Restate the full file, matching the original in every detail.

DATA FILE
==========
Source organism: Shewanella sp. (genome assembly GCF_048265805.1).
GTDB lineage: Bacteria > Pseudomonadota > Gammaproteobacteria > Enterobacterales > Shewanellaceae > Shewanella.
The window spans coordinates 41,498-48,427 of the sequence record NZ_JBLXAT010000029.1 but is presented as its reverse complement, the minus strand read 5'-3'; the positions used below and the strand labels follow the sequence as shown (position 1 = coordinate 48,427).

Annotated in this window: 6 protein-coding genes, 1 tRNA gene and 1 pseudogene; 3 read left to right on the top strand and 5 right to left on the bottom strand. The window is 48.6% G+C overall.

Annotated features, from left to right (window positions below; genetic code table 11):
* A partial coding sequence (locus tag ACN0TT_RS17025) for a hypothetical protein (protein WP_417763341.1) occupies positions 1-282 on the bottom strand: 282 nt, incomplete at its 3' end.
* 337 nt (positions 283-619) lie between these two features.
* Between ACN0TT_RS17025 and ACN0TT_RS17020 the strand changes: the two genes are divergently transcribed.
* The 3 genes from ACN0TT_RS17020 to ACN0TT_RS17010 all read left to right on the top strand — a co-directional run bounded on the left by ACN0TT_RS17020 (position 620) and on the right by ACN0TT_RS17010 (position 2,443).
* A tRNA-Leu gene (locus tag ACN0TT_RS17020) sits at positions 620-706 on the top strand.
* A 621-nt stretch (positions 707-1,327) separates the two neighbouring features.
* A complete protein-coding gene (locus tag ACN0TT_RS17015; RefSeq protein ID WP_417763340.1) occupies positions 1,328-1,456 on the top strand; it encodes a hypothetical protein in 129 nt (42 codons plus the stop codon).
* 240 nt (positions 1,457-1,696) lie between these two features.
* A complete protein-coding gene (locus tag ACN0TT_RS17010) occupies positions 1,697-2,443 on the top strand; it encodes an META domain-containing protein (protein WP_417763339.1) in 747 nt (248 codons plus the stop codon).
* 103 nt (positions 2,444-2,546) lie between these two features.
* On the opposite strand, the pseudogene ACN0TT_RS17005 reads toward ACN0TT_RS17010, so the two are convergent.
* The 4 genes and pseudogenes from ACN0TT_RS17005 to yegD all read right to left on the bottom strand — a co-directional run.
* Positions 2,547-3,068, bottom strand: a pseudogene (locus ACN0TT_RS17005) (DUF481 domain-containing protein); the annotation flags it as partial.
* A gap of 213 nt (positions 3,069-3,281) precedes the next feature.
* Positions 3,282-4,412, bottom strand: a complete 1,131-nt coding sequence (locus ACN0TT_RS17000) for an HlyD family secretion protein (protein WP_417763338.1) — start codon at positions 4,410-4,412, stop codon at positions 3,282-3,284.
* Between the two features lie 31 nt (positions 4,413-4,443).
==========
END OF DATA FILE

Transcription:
Source organism: Shewanella sp. (genome assembly GCF_048265805.1).
GTDB lineage: Bacteria > Pseudomonadota > Gammaproteobacteria > Enterobacterales > Shewanellaceae > Shewanella.
The window spans coordinates 41,498-48,427 of the sequence record NZ_JBLXAT010000029.1 but is presented as its reverse complement, the minus strand read 5'-3'; the positions used below and the strand labels follow the sequence as shown (position 1 = coordinate 48,427).

Annotated in this window: 6 protein-coding genes, 1 tRNA gene and 1 pseudogene; 3 read left to right on the top strand and 5 right to left on the bottom strand. The window is 48.6% G+C overall.

Annotated features, from left to right (window positions below; genetic code table 11):
* A partial coding sequence (locus tag ACN0TT_RS17025) for a hypothetical protein (protein WP_417763341.1) occupies positions 1-282 on the bottom strand: 282 nt, incomplete at its 3' end.
* 337 nt (positions 283-619) lie between these two features.
* Between ACN0TT_RS17025 and ACN0TT_RS17020 the strand changes: the two genes are divergently transcribed.
* The 3 genes from ACN0TT_RS17020 to ACN0TT_RS17010 all read left to right on the top strand — a co-directional run bounded on the left by ACN0TT_RS17020 (position 620) and on the right by ACN0TT_RS17010 (position 2,443).
* A tRNA-Leu gene (locus tag ACN0TT_RS17020) sits at positions 620-706 on the top strand.
* A 621-nt stretch (positions 707-1,327) separates the two neighbouring features.
* A complete protein-coding gene (locus tag ACN0TT_RS17015; RefSeq protein ID WP_417763340.1) occupies positions 1,328-1,456 on the top strand; it encodes a hypothetical protein in 129 nt (42 codons plus the stop codon).
* 240 nt (positions 1,457-1,696) lie between these two features.
* A complete protein-coding gene (locus tag ACN0TT_RS17010) occupies positions 1,697-2,443 on the top strand; it encodes an META domain-containing protein (protein WP_417763339.1) in 747 nt (248 codons plus the stop codon).
* 103 nt (positions 2,444-2,546) lie between these two features.
* On the opposite strand, the pseudogene ACN0TT_RS17005 reads toward ACN0TT_RS17010, so the two are convergent.
* The 4 genes and pseudogenes from ACN0TT_RS17005 to yegD all read right to left on the bottom strand — a co-directional run.
* Positions 2,547-3,068, bottom strand: a pseudogene (locus ACN0TT_RS17005) (DUF481 domain-containing protein); the annotation flags it as partial.
* A gap of 213 nt (positions 3,069-3,281) precedes the next feature.
* Positions 3,282-4,412, bottom strand: a complete 1,131-nt coding sequence (locus ACN0TT_RS17000) for an HlyD family secretion protein (protein WP_417763338.1) — start codon at positions 4,410-4,412, stop codon at positions 3,282-3,284.
* Between the two features lie 31 nt (positions 4,413-4,443).